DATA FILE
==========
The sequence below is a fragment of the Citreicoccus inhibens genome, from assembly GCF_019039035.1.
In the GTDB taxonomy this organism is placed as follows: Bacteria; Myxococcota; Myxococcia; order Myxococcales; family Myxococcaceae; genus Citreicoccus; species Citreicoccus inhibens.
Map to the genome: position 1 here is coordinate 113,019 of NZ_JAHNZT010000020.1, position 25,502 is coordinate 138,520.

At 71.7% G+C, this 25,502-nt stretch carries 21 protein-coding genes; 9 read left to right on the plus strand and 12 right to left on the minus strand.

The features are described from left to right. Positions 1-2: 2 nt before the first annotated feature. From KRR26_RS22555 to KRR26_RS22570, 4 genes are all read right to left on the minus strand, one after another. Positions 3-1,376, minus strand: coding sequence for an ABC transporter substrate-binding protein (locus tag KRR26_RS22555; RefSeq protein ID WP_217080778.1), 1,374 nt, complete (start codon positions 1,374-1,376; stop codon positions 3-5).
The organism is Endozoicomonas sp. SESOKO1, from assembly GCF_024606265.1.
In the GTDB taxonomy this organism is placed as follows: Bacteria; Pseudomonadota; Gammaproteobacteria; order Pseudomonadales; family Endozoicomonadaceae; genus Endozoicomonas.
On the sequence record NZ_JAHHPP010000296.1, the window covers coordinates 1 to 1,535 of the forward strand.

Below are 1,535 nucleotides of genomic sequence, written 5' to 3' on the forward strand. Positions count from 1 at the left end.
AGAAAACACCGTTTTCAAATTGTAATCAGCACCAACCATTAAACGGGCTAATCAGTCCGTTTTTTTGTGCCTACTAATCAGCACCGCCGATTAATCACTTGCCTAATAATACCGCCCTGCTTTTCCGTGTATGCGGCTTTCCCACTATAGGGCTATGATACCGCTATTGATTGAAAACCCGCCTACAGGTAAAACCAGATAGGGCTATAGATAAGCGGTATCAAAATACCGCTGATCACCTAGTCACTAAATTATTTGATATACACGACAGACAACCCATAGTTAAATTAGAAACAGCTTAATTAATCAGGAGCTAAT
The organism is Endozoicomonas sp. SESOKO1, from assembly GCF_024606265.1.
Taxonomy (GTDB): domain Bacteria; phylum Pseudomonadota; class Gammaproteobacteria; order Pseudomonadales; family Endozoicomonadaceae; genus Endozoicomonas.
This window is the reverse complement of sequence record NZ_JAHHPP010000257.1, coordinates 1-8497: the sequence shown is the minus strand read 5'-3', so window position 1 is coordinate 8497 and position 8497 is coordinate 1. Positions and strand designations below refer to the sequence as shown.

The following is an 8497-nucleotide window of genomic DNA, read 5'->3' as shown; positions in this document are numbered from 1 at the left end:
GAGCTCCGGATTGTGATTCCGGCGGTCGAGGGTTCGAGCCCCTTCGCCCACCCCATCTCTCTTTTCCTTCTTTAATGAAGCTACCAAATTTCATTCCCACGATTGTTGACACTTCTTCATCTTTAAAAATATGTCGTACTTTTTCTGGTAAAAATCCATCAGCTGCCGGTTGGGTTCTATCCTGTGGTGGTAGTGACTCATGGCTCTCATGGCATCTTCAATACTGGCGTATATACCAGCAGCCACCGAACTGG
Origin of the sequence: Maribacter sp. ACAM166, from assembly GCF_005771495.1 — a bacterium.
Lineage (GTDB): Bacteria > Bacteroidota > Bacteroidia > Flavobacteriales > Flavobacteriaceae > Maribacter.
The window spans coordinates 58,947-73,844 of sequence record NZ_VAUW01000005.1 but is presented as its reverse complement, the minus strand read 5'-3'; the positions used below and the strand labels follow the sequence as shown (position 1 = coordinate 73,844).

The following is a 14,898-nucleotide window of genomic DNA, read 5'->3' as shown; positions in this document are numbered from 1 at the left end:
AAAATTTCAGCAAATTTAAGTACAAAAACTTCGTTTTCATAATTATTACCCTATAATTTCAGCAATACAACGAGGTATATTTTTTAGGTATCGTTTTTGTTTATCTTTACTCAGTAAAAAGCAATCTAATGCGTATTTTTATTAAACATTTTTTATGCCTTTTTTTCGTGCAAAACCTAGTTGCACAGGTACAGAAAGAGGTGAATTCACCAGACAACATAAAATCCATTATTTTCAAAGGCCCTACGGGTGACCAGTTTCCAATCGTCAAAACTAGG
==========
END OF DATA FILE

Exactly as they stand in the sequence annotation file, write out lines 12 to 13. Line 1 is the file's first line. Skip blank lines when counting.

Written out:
Taxonomy (GTDB): domain Bacteria; phylum Pseudomonadota; class Gammaproteobacteria; order Pseudomonadales; family Endozoicomonadaceae; genus Endozoicomonas.
This window is the reverse complement of sequence record NZ_JAHHPP010000257.1, coordinates 1-8497: the sequence shown is the minus strand read 5'-3', so window position 1 is coordinate 8497 and position 8497 is coordinate 1. Positions and strand designations below refer to the sequence as shown.